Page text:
Aphrodisiacs might be a myth, but certain foods could actually boost your sex life according to a new study published in The Journal of Clinical Endocrinology & Metabolism. Researchers found that couples who ate at least two portions of seafood per week had more sex and got pregnant faster than those who ate less seafood.
The study followed 501 couples who were planning to conceive until they became pregnant for up to a year. Participants recorded their intake of seafood daily in a journal.
The couples who ate the largest amounts of seafood — two or more servings per week — had sex 21 percent more often. All couples involved in the study were 39 percent more likely to have sex on a day they’d eaten seafood such as fish or shellfish.
Within the year, 92 percent of the most frequent consumers of seafood had gotten pregnant. Only 79 percent of the rest of participants successfully conceived.
What’s so sexy about seafood? The researchers aren’t sure, but there are a few plausible explanations.
“The original reason why shellfish such as oysters were linked to increased libido was due to their high zinc content,” co-author of the study, Audrey Gaskins, Sc.D, explained to The Daily Meal, “However, given that we did not measure zinc intake in our study and zinc is found in many other foods other than seafood, we felt uncomfortable making this link.”
Though oysters are widely accepted as an aphrodisiac for their nutritional properties, there’s little scientific evidence that shellfish have any real biological effect. And this study surveyed all types of seafood — not just those that are rumored to put you in the mood. The researchers noted that the source of the seafood was also left unaccounted for, which could affect the nutrition and therefore biological impact of the seafood each couple consumed.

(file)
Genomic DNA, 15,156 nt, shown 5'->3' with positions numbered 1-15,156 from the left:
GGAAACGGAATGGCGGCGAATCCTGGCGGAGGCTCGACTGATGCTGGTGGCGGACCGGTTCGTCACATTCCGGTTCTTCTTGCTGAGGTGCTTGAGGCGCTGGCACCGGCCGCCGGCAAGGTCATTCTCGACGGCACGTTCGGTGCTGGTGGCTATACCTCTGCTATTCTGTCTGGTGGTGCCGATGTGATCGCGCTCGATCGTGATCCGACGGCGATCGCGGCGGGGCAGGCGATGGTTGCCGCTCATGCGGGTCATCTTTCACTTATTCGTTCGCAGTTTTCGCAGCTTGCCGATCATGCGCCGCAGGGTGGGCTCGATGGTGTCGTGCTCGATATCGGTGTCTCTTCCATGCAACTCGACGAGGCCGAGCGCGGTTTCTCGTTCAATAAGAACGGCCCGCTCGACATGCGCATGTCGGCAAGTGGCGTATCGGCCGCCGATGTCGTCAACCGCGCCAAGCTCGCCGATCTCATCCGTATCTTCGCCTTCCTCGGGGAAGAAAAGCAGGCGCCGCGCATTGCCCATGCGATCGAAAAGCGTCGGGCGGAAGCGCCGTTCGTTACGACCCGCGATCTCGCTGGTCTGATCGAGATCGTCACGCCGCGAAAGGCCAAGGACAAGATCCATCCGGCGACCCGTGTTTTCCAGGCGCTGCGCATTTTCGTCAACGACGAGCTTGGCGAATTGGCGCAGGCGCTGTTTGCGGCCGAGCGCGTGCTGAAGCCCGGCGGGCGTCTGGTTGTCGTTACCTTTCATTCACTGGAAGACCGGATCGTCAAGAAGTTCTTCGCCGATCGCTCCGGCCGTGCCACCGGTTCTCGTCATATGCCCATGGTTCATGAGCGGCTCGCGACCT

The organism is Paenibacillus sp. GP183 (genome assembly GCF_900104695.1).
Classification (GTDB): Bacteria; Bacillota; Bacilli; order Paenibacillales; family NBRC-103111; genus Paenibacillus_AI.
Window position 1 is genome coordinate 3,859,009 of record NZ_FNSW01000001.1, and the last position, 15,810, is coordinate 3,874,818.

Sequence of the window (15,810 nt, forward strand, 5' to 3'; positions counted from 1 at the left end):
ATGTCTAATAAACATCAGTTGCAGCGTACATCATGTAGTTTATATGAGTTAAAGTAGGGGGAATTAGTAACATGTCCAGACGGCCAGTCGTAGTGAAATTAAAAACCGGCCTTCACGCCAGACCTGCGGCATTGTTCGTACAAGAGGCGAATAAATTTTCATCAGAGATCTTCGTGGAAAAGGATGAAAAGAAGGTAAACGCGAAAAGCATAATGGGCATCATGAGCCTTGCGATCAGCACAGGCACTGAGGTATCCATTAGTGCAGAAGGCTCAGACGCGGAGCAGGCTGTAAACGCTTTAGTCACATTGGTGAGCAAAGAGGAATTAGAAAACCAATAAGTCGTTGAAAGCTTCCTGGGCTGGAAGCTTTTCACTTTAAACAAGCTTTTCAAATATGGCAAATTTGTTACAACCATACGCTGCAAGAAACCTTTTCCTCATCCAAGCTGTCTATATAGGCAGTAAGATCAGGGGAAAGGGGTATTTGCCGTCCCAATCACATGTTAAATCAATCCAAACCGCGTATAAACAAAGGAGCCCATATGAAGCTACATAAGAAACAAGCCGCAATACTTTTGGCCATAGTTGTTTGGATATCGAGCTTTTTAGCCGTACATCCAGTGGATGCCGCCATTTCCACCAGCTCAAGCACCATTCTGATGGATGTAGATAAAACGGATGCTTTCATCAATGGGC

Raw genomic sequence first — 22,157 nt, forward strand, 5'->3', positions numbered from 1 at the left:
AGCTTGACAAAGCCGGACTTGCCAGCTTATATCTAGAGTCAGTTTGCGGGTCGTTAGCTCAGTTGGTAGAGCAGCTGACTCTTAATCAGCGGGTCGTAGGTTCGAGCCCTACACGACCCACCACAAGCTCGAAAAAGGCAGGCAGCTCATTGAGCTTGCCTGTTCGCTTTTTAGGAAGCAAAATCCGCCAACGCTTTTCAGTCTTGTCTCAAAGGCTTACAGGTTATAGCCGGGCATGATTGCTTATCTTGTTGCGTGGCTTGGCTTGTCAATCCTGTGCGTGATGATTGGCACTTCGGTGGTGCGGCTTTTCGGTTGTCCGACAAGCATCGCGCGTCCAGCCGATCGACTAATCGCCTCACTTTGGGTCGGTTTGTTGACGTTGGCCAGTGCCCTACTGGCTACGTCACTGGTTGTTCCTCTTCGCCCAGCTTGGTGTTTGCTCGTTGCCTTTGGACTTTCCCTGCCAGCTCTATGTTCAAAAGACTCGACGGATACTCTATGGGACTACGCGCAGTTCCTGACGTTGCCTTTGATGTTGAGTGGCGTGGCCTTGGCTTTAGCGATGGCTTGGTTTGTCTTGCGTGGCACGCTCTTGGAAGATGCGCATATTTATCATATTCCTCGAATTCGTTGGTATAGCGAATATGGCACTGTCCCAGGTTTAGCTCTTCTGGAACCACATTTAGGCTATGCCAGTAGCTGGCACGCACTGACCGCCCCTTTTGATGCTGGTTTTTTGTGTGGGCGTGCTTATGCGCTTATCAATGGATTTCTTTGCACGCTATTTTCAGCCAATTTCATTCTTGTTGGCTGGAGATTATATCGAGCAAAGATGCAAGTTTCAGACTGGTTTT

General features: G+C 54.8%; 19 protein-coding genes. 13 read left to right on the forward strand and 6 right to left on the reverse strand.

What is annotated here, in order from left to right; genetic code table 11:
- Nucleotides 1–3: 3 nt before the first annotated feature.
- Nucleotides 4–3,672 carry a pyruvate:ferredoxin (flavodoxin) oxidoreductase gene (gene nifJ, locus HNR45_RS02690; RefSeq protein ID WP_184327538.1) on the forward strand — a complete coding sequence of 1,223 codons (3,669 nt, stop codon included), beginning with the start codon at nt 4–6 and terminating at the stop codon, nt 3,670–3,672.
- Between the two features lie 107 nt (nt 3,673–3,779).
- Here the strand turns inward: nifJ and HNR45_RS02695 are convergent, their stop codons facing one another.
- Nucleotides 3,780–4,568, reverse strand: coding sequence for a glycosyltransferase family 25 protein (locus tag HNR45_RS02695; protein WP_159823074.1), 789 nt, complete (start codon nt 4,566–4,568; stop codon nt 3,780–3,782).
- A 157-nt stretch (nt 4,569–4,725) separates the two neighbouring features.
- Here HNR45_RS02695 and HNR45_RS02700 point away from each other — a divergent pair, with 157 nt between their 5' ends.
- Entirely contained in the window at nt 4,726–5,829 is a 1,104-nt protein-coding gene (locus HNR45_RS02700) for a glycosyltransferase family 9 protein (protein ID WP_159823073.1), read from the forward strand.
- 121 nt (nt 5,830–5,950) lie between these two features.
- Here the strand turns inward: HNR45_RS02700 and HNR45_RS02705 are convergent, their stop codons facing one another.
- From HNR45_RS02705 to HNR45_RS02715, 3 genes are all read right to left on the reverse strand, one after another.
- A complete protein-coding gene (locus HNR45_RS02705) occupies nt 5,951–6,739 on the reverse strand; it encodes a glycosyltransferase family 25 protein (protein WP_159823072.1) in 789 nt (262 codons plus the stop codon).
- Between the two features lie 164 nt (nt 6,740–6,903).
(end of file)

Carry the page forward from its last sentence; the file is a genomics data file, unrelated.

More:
“It is also possible that couples who consume higher amounts of seafood together share more meals and thus more time together (including nights),” said Gaskins, “which may be a behavioral explanation for the association we observed with sexual activity.”
Gaskins acknowledged that seafood might not be the only cause of the correlation — couples who eat seafood may be more likely to eat a healthier diet in general.
“Our results stress the importance of not only female, but also male diet on time to pregnancy and suggest that both partners should be incorporating more seafood into their diets for the maximum fertility benefit,” Gaskins concluded. “Furthermore, we saw no detrimental effect of high seafood intake, suggesting couples may see benefits of seafood intake above and beyond the two servings per week suggestion.”
So if you’re trying to conceive, eating more seafood couldn’t hurt. But avoid these other foods — they could actually kill your sex drive.